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PSC 207: Public Administration | PSC 306: Public Organizations

Richard J. Stillman (ed), Public Administration: Concepts & Cases, 8/e

Students' Outlines:Conceptual Readings | 7e Cases | 8e Cases | 9e Cases

Thanks to contributors; compiled by Dr. Jeremy Lewis |  Revised 30 Mar. 2009
Chapters: | 1 | 2 | 3 | 4 | 5 | 6 | 7 | 8 | 9 | 10 | 11 | 12 | 13 | 14 | 15 | 16 |



Stillman Chap. 1: Scope & Purpose
1: Martin, "Blast in Centralia No. 5: Mine Disaster No One Stopped."  [7e]




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Stillman Chap. 2: Formal Structure of Bureaucracy.
2: George Lardner, Jr., "How Kristin Died" [7e]

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Stillman Chap. 3: Environment, Ecology of Public Admin.

3: Case Study, Norma Ricucci, "Dr. Helene Gayle and the AIDS Epidemic"
Charles U Walters ‘07

Dr. Helene Gayle (explains her life in much detail) eventually from many of her experiences she used her knowledge to create an integrated center for HIV, STD, and TB prevention under the Center for Disease Control focusing on prevention of HIV/AIDS
Close to 800,000 Americans are thought to have AIDS
Eventually the program became international
The Case Study:
- reframing the issue—common misperception at one time that only gay white community was infected, yet it has the greatest impact on populations of color.
- creating partnerships—she has communicated with many organizations in order to help the movement survive and grow stronger
- building relationships—stresses the importance on collaboration between federal government, different communities and global partners
- politics of public health—interpersonal skills and technical expertise have proven essential, as a “technocrat” she assists with formation of public policy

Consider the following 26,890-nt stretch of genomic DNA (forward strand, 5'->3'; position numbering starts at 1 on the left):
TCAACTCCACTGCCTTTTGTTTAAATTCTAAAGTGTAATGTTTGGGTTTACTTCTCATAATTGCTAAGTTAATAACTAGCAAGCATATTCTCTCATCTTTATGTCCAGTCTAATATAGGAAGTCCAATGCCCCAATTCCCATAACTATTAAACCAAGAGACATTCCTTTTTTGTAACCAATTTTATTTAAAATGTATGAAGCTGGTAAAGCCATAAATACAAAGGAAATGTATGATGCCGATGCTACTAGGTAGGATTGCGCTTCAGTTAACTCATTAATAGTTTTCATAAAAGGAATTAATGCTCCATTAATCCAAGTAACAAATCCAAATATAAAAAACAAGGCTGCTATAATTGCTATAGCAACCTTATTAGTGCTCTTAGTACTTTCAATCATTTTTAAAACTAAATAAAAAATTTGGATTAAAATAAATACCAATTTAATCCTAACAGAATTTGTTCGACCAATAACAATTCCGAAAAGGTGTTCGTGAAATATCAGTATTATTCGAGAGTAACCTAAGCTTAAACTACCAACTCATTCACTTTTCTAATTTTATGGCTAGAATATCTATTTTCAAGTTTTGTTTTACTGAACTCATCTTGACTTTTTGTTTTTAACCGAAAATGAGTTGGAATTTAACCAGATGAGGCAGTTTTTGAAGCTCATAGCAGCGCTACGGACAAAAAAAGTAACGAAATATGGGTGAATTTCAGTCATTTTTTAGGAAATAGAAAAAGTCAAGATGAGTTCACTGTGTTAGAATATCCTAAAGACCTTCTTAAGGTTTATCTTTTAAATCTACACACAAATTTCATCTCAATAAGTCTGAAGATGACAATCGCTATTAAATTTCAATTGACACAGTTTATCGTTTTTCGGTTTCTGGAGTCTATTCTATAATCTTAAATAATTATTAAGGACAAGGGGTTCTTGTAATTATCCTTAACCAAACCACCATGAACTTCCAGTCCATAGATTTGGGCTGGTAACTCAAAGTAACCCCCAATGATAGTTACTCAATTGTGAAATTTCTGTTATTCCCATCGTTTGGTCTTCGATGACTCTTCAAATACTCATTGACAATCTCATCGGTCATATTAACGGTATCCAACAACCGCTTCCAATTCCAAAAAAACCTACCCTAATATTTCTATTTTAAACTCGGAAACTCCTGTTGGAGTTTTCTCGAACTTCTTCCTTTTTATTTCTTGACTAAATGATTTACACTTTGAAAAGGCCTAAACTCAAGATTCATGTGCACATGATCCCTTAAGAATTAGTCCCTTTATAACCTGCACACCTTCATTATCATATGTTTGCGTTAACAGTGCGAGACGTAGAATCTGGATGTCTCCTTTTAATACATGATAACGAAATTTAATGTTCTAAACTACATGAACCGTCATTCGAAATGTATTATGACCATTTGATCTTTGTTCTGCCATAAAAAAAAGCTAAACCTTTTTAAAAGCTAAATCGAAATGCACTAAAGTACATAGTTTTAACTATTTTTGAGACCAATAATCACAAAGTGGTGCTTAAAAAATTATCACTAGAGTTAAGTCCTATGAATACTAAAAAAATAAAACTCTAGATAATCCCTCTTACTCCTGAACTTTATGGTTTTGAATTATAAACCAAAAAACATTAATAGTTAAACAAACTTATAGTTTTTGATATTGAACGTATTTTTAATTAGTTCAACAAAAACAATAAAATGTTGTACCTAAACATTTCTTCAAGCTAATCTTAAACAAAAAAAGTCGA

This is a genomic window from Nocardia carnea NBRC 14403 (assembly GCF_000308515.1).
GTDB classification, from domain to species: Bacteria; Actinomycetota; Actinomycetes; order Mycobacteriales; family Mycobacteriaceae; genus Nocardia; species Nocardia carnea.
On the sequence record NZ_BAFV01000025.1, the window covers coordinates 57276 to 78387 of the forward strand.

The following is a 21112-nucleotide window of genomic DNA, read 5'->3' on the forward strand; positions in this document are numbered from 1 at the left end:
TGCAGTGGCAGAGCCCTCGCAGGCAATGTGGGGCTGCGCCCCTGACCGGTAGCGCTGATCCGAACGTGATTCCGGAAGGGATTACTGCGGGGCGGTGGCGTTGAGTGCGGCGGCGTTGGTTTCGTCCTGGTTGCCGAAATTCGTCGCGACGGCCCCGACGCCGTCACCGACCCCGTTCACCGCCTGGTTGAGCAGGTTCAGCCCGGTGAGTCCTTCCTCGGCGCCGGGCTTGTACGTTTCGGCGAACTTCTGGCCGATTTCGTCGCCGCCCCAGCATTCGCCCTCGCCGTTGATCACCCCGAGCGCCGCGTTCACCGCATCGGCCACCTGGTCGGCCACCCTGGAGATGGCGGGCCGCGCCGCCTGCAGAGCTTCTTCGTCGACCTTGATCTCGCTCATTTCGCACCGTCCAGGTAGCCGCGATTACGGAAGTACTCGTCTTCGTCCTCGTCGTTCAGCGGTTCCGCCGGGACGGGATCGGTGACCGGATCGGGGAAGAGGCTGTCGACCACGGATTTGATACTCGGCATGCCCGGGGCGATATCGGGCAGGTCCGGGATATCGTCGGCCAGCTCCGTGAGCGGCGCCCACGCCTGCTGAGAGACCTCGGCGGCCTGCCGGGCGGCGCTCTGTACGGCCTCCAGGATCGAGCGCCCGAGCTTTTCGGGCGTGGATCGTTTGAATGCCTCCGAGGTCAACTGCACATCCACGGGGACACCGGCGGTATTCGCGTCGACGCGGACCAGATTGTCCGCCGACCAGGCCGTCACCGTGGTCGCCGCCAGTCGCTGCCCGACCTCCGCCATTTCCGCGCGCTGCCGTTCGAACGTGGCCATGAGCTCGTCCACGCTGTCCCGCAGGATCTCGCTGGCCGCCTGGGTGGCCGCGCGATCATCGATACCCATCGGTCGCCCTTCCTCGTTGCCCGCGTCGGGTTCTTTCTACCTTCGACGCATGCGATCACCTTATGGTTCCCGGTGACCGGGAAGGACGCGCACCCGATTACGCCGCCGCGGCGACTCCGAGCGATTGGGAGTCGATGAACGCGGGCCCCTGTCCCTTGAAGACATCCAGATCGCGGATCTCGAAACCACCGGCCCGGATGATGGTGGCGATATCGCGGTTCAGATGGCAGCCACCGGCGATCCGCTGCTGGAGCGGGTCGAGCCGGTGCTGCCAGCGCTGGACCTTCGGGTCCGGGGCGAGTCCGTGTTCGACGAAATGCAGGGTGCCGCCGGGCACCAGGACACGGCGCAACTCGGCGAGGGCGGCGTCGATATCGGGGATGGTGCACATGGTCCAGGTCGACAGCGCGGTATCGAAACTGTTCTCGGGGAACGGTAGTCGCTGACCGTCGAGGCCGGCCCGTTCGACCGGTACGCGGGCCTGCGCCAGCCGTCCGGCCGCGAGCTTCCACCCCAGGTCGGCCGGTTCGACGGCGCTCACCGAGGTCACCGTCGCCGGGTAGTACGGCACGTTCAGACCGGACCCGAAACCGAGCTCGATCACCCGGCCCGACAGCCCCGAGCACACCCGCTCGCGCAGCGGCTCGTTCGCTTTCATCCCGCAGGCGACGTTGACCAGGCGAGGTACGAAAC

- setting goals and targeting strategies—a shared vision is pivotal, then you can take steps on reaching the goal, also engendering a community among staff is critical
- bureaucratic challenges—prioritizing funds, being and black woman as a director
- leadership—trust and confidence needs to be built
- managing the bureaucracy—has a large staff (1400) all are important members,  open communication and creativity, supports open and shared leadership
- lessons learned of effective management
o developing integrative targeted strategy
o developing broad coalitions
o possessing/demonstrating interpersonal skills
o exercising political skills
o possessing and exercising technical expertise
o setting a shared vision
o fostering pragmatic instrumentalism
o committing to values
o empowering staff
o taking risks
o exercising management and leadership



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Stillman Chap. 4: Political Environment & Power.

Casamayou’s “The Columbia Accident”
By Sam Mosier, 2007

Space shuttle Columbia disintegrated upon reentry on February 1, 2003. The disintegration was caused by malfunctions on the left side of the orbiter due to failure on NASA’s behalf to fix the problem before reentry.
External Forces
? The problem for NASA was actually not so much one of being pulled in different direction by rival masters, but one of how to adapt to new external constraints imposed upon in by both White House and Congress, that generated new launch pressures.
o After the Challenger accident, certain reforms had been implemented, but following the Columbia accident it was revealed that these reforms had all but disappeared.
? In 1992, Daniel S. Goldin became NASA’s Administrator
o Promoted long-term exploration of Mars and the building of the Intl’ Space station
o Motto: faster, better, cheaper